Around a dozen state buildings in eastern Ukraine remain in the hands of pro-Russian protesters who are demanding a referendum on self-rule. The governor of the whole Donetsk region is among those forced out by the protesters. He spoke to VOA's Henry Ridgwell from his temporary new office in Donetsk city.
Video

Video Drones May Soon Send Data From High Seas

Drones are usually associated with unmanned flying vehicles, but autonomous watercraft are also becoming useful tools for jobs ranging from scientific exploration to law enforcement to searching for a missing airliner in the Indian Ocean. VOA’s George Putic reports on sea-faring drones.
Video

Video New Earth-Size Planet Found

Not too big, not too small. Not too hot, not too cold. A newly discovered planet looks just right for life as we know it, according to an international group of astronomers. VOA’s Steve Baragona has more.
Video

Video Copts in Diaspora Worry About Future in Egypt

Around 10 percent of Egypt’s population belong to the Coptic faith, making them the largest Christian minority in the Middle East. But they have become targets of violence since the revolution three years ago. With elections scheduled for May and the struggle between the Egyptian military and Islamists continuing, many Copts abroad are deeply worried about the future of their ancient church. VOA religion correspondent Jerome Socolovsky visited a Coptic church outside Washington DC.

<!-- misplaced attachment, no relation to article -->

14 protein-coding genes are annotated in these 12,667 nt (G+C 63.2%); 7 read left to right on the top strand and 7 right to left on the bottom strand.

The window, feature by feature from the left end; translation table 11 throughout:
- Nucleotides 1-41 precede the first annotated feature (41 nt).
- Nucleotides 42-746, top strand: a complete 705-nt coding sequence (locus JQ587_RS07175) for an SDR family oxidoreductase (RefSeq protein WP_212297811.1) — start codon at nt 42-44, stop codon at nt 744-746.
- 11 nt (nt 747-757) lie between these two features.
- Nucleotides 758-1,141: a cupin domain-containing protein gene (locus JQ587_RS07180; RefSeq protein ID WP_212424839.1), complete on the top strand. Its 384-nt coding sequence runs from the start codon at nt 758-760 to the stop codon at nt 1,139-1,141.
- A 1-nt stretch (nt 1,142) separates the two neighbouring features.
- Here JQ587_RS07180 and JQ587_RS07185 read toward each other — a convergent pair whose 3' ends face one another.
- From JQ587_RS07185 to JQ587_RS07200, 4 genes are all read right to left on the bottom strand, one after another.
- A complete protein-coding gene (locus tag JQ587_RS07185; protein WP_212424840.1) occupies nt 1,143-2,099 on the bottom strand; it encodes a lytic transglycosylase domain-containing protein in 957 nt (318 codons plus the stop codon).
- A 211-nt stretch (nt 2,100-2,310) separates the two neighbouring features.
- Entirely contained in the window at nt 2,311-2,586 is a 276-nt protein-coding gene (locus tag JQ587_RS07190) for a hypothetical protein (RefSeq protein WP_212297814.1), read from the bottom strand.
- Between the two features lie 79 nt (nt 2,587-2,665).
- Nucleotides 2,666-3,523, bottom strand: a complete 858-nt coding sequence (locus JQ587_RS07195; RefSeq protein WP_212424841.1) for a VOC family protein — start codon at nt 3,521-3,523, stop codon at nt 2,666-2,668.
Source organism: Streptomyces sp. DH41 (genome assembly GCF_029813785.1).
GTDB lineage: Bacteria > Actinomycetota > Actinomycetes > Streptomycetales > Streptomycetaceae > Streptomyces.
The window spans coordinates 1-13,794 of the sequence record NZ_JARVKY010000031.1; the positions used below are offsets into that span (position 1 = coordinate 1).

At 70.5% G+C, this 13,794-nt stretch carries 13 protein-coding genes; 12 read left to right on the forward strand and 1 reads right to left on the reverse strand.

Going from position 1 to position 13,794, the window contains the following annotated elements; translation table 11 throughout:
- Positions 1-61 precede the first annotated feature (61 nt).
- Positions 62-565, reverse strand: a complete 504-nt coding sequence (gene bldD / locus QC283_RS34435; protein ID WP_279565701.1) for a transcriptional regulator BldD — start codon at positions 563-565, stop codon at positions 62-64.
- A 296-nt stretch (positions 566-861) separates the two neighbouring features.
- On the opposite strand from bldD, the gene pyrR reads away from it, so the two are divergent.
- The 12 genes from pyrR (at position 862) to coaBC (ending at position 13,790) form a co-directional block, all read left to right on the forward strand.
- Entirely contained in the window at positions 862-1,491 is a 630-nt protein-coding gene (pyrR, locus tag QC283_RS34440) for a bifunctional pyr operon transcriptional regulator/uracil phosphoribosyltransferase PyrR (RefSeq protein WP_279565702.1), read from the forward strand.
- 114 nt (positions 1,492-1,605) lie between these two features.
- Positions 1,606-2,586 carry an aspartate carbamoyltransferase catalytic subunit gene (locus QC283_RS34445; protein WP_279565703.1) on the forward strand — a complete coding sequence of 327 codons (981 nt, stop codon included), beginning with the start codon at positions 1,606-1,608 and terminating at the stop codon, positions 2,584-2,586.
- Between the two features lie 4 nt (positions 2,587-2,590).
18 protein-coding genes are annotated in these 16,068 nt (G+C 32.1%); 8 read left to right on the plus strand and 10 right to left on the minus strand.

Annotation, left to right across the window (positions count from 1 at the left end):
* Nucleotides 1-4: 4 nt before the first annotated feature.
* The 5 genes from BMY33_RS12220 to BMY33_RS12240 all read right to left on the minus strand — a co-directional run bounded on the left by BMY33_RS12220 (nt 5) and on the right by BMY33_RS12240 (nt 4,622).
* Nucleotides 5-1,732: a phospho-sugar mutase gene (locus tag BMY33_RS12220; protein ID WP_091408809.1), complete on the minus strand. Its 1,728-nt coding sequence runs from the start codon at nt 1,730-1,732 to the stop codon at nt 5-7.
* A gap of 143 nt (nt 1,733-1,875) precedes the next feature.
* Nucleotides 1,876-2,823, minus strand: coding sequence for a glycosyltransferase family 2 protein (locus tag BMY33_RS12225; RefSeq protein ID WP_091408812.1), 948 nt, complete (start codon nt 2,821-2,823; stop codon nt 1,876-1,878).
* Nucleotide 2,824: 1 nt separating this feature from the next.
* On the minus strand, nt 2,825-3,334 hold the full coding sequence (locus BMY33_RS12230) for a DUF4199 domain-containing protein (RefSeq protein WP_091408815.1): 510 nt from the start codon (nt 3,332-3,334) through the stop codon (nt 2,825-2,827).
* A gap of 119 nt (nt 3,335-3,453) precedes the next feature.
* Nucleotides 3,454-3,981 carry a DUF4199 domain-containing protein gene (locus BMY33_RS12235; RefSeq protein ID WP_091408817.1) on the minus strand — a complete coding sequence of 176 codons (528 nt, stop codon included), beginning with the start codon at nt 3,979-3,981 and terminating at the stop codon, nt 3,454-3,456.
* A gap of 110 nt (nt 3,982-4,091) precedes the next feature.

Video

Video Critics Say Venezuelan Protests Test Limits of Military's Support

During the two months of deadly anti-government protests that have rocked the oil-rich nation of Venezuela, President Nicolas Maduro has accused the opposition of trying to initiate a coup. Though a small number of military officers have been arrested for allegedly plotting against the government, VOA’s Brian Padden reports the leadership of the armed forces continues to support the president, at least for now.
Video

Video More Millenials Unplug to Embrace Board Games

A big new trend in the U.S. toy industry has more consumers switching off their high-tech gadgets to play with classic toys, like board games. This is especially true among the so-called millenial generation - those born in the 1980's and 90's. Elizabeth Lee has more from an unusual café in Los Angeles, where the new trend is popular and business is booming.
Video

Video Google Buys Drone Company

In its latest purchase of high-tech companies, Google has acquired a manufacturer of solar-powered drones that can stay in the air almost indefinitely, relaying broadband Internet connection to remote areas. It is seen as yet another step in the U.S. based Web giant’s bid to bring Internet to the whole world. VOA’s George Putic reports.
AppleAndroid